Unless the world cooperates more meaningfully and sincerely, a solution to the surplus-shortage cycles vis-a-vis staple food grains and consequent price instability will refuse to go away. Either FAO must initiate action for setting regional food banks in different regions based on contributions from surplus countries or there must be inter-country cooperation mode for meeting one country's export obligations by another country with more favorable production situation. For example Russia, instead of abrogating its export obligations unilaterally last year could have requested India to help it out on a bilateral basis and settling the account on mutually accommodative terms. Same could have been done in the case of Onion where Pakistan could have helped India to pre-empt any supply problem and uncontrolled price escalation. The expected impact of the potential effect of the anticipated drought in China can be significantly lessened if appropriate arrangements are made by surplus producing countries to directly supply by-passing the global trade mechanism as an emergency basis. Recent pronouncements by the Prime Minister of India that environmental changes are responsible for food inflation is too simplistic a view that states the case but cites no solution!
It is a Catch 22 situation for policy makers world over whether foods derived from cloned animals such as milk and meat should be cleared from safety angle and if so what should be the control measures to be put in place to prevent run-away flooding of market with such foods without knowing the long term repercussions to the Society at large. The issue gained some importance after recommendations, albeit limited, made by experts in the UK to allow foods from cloned animals for human consumption. Their view is based on some limited analyses of normal and products from cloned animals and finding no difference in terms of chemical, physical and nutritional angles. But safety in the short term may not qualify for clearance and a much wider study needs to be carried out to come to a meaningful conclusion. What is intriguing is the language used by the expert committee indicating that products derived from cloned animals are "unlikely to present any food safety risk", making the whole issue ambiguous!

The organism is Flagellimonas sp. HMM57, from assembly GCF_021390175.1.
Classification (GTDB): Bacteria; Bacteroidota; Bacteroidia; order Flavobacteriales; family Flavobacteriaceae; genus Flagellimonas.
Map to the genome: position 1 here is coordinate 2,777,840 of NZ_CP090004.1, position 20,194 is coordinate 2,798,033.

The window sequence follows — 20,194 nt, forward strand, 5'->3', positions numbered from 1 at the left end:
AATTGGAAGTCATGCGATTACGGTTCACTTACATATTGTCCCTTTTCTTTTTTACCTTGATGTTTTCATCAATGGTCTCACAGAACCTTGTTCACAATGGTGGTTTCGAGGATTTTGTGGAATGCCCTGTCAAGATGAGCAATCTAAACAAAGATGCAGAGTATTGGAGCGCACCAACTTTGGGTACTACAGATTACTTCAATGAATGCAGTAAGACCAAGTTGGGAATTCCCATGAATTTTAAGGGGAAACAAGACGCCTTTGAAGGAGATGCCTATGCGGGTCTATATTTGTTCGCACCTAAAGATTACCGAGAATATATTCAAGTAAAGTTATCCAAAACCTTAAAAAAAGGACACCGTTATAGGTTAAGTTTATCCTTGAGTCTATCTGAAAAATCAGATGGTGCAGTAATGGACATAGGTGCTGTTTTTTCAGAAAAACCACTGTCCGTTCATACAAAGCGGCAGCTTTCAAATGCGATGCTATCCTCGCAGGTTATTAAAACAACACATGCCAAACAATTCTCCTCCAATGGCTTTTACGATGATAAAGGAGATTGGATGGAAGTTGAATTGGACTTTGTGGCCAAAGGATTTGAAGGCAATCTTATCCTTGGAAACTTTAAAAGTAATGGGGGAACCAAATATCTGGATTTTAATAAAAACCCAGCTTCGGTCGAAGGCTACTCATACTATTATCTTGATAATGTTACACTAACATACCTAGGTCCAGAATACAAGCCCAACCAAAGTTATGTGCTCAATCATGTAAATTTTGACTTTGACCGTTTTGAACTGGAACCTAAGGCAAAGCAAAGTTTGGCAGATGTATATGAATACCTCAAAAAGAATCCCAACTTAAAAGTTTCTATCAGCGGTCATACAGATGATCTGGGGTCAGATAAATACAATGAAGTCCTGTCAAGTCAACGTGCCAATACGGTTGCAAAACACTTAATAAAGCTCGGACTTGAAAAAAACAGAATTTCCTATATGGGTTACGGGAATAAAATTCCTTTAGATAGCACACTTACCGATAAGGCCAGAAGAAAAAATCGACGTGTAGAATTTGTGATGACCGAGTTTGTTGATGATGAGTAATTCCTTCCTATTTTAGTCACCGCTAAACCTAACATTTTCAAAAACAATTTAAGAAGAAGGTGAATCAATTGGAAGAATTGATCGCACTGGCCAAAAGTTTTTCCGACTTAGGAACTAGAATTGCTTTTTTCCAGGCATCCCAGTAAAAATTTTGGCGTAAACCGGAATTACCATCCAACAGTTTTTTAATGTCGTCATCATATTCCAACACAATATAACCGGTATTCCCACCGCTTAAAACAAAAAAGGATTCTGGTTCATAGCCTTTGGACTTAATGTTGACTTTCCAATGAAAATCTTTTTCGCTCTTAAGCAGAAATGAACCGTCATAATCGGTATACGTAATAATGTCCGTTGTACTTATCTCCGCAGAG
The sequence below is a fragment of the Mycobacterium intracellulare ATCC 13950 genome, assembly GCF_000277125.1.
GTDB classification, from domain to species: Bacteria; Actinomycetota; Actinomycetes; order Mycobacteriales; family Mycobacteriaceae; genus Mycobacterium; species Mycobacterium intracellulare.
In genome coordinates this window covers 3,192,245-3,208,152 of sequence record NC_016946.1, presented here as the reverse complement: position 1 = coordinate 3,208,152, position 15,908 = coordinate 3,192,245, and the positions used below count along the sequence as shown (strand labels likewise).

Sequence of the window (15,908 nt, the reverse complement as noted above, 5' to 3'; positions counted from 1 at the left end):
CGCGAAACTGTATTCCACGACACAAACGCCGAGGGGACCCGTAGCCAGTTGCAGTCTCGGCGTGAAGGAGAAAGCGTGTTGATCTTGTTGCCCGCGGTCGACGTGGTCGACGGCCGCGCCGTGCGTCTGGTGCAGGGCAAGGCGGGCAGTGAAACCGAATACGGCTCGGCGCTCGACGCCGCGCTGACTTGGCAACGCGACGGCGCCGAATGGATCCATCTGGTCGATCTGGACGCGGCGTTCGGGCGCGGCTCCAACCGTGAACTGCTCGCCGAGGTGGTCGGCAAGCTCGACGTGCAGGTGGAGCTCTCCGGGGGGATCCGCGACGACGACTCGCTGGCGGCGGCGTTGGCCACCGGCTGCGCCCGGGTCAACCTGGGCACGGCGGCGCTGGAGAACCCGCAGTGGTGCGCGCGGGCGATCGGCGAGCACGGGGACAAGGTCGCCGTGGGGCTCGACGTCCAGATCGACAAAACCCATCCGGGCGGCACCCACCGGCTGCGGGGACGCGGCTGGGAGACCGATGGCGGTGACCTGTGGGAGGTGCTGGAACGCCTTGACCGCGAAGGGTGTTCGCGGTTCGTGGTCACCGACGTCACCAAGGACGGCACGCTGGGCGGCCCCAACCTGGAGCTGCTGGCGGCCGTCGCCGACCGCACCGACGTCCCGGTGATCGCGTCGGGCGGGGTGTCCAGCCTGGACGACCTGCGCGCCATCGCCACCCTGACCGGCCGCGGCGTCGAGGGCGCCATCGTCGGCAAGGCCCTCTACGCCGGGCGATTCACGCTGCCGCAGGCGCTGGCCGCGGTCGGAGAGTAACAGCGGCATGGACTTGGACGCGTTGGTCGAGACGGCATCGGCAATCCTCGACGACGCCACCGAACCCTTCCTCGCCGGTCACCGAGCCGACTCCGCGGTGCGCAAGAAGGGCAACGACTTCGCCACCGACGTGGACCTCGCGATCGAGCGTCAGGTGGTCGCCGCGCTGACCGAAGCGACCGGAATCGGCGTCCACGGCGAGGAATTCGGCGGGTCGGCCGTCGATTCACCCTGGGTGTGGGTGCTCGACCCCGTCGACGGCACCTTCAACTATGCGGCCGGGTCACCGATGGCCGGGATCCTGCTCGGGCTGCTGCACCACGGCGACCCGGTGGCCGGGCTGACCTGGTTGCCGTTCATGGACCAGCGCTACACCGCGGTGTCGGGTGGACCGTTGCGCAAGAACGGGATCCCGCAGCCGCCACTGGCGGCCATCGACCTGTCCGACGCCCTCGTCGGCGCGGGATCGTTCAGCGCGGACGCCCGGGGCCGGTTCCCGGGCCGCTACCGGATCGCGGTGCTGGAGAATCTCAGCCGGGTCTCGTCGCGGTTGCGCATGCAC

Is it the greed for higher profitability for the farming community that drives the demand for clearing cloning technology in Europe and other western countries, though there appears to be many unanswered questions about the safety and ethical aspects of commercializing this infant technology? Probably many farmers expect that cloning would create new superlative animals which can yield very high quantities of meat and milk at relatively lower costs. It is not realized that the technology can inflict misery and cruelty to the animals and is questionable from ethical point of view. What is known to day indicates that the technique causes high levels of miscarriage, organ failure and gigantism among new-born clones and creates concern that such a system can push the farming operations into mega factory mode where animals are merely cogs in the machine.
Of course major concern is restricted to the fate of the cloned calves up to the first 6 months where as older ones do not present any major health problems. Many studies have brought out the fact that there are abnormalities in foetal development and in the new-born from the cloned mothers. It is possible that breeders may overcome these problems eventually as the cloning technology is barely 10 year old. If at all the cloning technology is to be cleared answers must be found for the ethical problems cited by the antagonists of this modern technique of breeding. The usefulness of the above technology in animal breeding must outweigh its impact on animal well-being and only a multi dimensional assessment can provide adequate basis to decide on the issue.